Tuesday, December 02, 2014

Knitting sheaths and knitting pouches revisted

For most of the last couple of years, I put aside my knitting sheaths and gansey needles in favor of  my leather knitting pouch and various other needles.

I like the knitting pouch with light, flexible needles  (stainless steel tubular) needles for lace. Certainly, cable needles offer some convenience, but for fast, low effort knitting the pouch wins over cable needles for lace.  The the pouch is very nice for soft fabrics knit from soft woolen yarns with needles in the range of 3 or 4 mm. (I no longer use needles larger than 4 mm, and thus am not speaking to their use.)

However, for fine, worsted spun yarns, nothing beats solid, spring steel used with a knitting sheath for fast low effort knitting. Above about 2.5 mm solid steel needles get very heavy, and then you are better off with tubular or wooden/bamboo needles and a knitting pouch.  At sizes below 1.75 mm the steel needles do not have enough spring force and  it does not matter whether  the needles are used with knitting sheath or a pouch. (However, a knitting sheath will always tend to damage tubular needles.) Thus, the virtue of the knitting sheath / spring steel needle is most apparent with needles in the size range of 1.75 mm -> 2.5 mm.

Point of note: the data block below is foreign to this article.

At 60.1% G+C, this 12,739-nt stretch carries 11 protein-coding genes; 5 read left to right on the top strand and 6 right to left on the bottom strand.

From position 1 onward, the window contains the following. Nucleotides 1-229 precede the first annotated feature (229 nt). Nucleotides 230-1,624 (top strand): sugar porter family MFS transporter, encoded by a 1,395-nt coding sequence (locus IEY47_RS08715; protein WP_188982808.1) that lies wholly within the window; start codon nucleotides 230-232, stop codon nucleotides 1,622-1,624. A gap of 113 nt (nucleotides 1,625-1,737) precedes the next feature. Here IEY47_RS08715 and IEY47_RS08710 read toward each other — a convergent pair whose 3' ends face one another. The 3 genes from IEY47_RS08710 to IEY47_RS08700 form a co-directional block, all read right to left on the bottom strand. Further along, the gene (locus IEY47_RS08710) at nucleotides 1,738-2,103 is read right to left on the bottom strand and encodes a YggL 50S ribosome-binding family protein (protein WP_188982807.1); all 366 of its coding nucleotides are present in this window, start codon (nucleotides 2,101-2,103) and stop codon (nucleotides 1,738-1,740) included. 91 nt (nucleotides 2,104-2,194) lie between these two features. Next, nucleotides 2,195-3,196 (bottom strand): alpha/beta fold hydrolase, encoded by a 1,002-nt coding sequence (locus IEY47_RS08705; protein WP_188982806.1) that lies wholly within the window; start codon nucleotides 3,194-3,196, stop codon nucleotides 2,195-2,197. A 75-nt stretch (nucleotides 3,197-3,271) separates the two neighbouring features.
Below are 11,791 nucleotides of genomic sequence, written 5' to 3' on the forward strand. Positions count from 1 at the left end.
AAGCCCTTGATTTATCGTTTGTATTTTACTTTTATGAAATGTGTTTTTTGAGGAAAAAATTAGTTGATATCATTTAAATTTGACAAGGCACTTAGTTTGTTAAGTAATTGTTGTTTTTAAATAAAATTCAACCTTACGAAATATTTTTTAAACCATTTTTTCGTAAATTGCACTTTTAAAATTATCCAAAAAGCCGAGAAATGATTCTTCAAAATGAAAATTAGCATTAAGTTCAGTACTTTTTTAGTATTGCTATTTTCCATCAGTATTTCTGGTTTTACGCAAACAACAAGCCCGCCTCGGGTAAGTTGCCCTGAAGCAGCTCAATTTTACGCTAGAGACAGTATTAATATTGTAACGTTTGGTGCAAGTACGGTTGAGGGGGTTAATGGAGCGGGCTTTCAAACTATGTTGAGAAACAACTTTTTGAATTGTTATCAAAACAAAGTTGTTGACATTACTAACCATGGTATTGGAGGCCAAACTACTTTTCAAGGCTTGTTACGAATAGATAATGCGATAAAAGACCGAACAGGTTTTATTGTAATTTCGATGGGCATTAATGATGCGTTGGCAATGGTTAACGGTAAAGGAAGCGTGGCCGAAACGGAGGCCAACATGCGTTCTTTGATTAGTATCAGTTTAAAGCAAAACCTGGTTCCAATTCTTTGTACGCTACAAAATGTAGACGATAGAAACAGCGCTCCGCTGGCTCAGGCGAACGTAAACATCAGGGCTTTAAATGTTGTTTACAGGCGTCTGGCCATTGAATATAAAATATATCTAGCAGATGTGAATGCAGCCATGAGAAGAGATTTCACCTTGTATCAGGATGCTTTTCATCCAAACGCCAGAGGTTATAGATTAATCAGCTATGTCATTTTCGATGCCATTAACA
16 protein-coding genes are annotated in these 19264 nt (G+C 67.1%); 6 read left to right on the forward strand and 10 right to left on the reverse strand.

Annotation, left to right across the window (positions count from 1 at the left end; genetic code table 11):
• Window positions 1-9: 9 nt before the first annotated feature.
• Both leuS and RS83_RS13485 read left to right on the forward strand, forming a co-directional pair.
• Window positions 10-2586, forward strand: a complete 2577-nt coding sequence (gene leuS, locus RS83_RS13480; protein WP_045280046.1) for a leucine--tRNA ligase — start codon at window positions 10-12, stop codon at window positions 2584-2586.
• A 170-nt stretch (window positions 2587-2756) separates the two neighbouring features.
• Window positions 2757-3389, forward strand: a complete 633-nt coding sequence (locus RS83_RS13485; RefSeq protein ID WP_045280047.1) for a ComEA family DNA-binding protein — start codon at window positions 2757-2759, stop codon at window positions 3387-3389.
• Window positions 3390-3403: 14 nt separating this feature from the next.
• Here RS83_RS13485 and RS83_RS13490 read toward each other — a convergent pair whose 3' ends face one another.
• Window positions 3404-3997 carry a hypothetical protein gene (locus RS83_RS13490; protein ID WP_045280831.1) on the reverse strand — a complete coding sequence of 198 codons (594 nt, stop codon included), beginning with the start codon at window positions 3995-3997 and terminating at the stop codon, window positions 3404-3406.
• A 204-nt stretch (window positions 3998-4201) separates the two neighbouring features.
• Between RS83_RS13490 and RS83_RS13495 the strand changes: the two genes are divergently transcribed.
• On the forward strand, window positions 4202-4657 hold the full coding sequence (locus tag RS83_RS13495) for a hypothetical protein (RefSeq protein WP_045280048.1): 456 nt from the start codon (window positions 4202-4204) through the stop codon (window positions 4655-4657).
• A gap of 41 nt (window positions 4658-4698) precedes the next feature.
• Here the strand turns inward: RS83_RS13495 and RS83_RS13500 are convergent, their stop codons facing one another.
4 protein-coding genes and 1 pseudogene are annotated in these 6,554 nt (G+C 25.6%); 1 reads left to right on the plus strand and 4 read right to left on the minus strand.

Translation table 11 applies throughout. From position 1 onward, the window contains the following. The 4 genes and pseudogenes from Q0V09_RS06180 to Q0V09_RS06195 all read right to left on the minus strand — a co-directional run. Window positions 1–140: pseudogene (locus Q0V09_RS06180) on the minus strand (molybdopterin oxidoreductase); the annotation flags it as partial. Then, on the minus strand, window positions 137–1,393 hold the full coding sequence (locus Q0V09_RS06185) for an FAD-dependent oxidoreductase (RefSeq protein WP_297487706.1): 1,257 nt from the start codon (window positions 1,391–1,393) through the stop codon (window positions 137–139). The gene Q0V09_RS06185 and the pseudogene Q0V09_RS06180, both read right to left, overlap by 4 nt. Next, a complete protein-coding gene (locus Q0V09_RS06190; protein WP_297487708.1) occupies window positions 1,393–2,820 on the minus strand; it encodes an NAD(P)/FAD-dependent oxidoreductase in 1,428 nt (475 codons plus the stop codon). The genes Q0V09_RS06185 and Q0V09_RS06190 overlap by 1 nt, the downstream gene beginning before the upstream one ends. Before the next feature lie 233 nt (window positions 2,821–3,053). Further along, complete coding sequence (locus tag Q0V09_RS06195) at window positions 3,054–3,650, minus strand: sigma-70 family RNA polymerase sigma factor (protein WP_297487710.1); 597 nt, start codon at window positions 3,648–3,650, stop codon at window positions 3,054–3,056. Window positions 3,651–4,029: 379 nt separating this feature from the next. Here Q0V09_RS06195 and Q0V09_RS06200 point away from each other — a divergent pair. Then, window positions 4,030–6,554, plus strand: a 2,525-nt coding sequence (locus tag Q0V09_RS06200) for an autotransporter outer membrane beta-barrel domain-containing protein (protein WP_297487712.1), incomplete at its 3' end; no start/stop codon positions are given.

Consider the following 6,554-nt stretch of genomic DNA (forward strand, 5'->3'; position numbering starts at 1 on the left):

At this point, I design my yarns to be knit on needles in this range. My 5-ply sport weight is not as tightly plied as the commercial gansey yarns, so it is more splitty to knit.  Thus, my needles have gotten blunter, my stitches have less "pop", and things like bobbles are harder to knit.  However, the fine plies spread, and produce a more weatherproof fabric. These days, I knit hand spun, worsted 5-ply sport weight on rather blunt 2 mm spring steel DPN held in wooden knitting sheaths. Cast on for a snug fitting gansey to be worn against the skin is more than 400 stitches.

Gloves and boot socks get swaved using short curved needles that are rotated into the stitch using the same yarn.

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